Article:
By The Skanner News Published: 23 February 2021
Six Black judges who broke racial barriers in the legal profession will discuss the obstacles they overcame in a program Friday, Feb. 26, sponsored by the American Bar Association Judicial Division.
The six judges – four from the federal system and two from state Supreme Courts – will be featured in a program titled “Judicial Trailblazers and the Hills They've Climbed: A Discussion with Preeminent African-American Judges and Their Challenges and Triumphs.” The discussion is part of a series of programs sponsored by the ABA in honor of Black History Month.
Judges featured in the program will be:
- Dennis Archer, former justice of the Michigan Supreme Court. Archer became mayor of Detroit in 1994 and the first Black president of the ABA in 2003. He was the second Black man to serve on the Michigan Supreme Court.
- Judge Bernice Donald of the U.S. Court of Appeals for the Sixth Circuit. Donald became the first Black woman in the country to serve as a federal bankruptcy judge in 1988. Previously, in 1982, she was elected to the General Sessions Criminal Court in Tennessee, where she became the first Black female judge in that state.
- Judge Roger Gregory, chief judge of the U.S. Court of Appeals for the Fourth Circuit. Gregory became the first Black judge on the Fourth Circuit appeals court in 2001. He co-founded the law firm of Wilder & Gregory in 1982 with Douglas Wilder, who later became governor of Virginia and the first elected Black governor in the United States in 1990.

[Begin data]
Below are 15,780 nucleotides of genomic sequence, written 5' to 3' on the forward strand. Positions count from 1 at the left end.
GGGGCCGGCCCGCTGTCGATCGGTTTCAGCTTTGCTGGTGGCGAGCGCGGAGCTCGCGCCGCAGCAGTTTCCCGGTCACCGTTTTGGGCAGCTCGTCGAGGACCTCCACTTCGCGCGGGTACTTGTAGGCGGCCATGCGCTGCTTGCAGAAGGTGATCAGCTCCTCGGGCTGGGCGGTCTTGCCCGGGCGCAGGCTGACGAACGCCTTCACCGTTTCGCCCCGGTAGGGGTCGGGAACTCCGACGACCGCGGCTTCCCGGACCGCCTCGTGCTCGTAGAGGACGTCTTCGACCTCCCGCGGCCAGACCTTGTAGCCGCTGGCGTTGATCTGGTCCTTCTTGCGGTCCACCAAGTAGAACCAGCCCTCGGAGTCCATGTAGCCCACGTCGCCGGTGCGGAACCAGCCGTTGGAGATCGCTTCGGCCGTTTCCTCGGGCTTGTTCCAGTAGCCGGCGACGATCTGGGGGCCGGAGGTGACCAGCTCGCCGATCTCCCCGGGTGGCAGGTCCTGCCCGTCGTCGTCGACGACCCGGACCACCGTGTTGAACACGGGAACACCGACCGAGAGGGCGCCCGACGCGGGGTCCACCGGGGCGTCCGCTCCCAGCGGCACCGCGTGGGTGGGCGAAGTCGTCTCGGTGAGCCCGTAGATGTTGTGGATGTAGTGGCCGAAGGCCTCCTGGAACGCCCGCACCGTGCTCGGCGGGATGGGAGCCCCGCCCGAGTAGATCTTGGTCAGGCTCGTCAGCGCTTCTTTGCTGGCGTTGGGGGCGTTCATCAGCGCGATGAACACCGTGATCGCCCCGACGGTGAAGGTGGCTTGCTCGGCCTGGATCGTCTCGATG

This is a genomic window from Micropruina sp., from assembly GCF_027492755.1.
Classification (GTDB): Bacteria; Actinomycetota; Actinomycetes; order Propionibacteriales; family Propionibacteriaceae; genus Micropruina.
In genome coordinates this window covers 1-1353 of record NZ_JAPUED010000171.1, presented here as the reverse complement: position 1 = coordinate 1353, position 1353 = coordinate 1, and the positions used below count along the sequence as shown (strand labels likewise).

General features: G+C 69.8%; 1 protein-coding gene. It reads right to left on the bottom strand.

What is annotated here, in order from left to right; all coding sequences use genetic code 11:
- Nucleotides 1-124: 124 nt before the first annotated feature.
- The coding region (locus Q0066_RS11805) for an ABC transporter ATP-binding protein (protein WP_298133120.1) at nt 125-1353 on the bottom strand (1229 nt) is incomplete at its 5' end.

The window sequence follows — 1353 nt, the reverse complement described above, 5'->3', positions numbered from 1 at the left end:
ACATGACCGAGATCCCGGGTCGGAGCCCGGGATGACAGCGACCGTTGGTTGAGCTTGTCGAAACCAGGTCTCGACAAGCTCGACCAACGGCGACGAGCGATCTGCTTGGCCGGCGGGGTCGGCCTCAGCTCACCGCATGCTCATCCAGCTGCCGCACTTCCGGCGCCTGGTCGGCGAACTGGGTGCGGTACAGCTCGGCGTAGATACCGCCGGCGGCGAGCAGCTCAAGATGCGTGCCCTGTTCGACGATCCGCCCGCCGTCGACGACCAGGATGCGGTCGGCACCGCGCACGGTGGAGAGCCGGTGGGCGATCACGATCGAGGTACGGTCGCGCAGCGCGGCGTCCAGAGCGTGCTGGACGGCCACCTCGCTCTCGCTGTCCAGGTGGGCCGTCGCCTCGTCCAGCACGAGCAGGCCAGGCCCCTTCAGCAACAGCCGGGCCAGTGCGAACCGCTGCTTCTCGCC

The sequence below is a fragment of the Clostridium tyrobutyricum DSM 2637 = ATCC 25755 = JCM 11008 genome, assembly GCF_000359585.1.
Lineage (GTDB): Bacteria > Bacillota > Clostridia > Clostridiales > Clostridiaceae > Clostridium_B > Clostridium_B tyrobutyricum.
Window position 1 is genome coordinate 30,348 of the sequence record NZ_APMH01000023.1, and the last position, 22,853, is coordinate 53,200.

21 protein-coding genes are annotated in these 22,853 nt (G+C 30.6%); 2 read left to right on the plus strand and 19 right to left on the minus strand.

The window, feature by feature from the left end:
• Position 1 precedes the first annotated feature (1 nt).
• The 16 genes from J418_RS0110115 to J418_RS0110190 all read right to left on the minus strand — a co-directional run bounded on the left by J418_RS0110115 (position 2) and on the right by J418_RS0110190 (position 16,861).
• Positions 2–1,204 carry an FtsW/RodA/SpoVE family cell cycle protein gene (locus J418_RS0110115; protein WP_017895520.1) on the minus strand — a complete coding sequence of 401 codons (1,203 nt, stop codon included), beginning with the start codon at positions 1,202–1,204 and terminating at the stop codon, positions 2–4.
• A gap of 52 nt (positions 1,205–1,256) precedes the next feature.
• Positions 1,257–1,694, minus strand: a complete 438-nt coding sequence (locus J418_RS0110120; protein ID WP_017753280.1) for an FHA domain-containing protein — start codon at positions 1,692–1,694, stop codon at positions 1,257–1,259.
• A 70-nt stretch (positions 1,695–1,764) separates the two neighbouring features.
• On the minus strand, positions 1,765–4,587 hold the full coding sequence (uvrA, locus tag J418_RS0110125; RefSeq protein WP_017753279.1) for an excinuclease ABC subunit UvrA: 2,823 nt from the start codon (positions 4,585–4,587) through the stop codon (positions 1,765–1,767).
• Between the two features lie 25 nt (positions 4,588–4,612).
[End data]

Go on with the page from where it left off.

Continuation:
- Justice Adrienne Nelson of the Oregon Supreme Court. Nelson became the first Black justice of the Oregon Supreme Court in 2018 and the first Black woman elected statewide in Oregon.
- Judge Carl E. Stewart of the U.S. Court of Appeals for the Fifth Circuit. Stewart has been a federal appeals court judge since 1994 and was chief judge of the court from 2012 to 2019. He was the first Black judge of the Fifth Circuit Court of Appeals.
- Ann Claire Williams, former judge of the U.S. Court of Appeals for the Seventh Circuit. Williams became the first woman of color to serve on a U.S. district court in the Seventh Circuit in 1985. She became the only judge of color on the U.S. Court of Appeals for the Seventh Circuit in 1999.
The program, which runs from 9 a.m. to 10:30 a.m. PT, will be moderated by Danielle R. Holley-Walker, dean of the Howard University School of Law.
Register for the event online here.
The ABA is the largest voluntary association of lawyers in the world. As the national voice of the legal profession, the ABA works to improve the administration of justice, promotes programs that assist lawyers and judges in their work, accredits law schools, provides continuing legal education, and works to build public understanding around the world of the importance of the rule of law.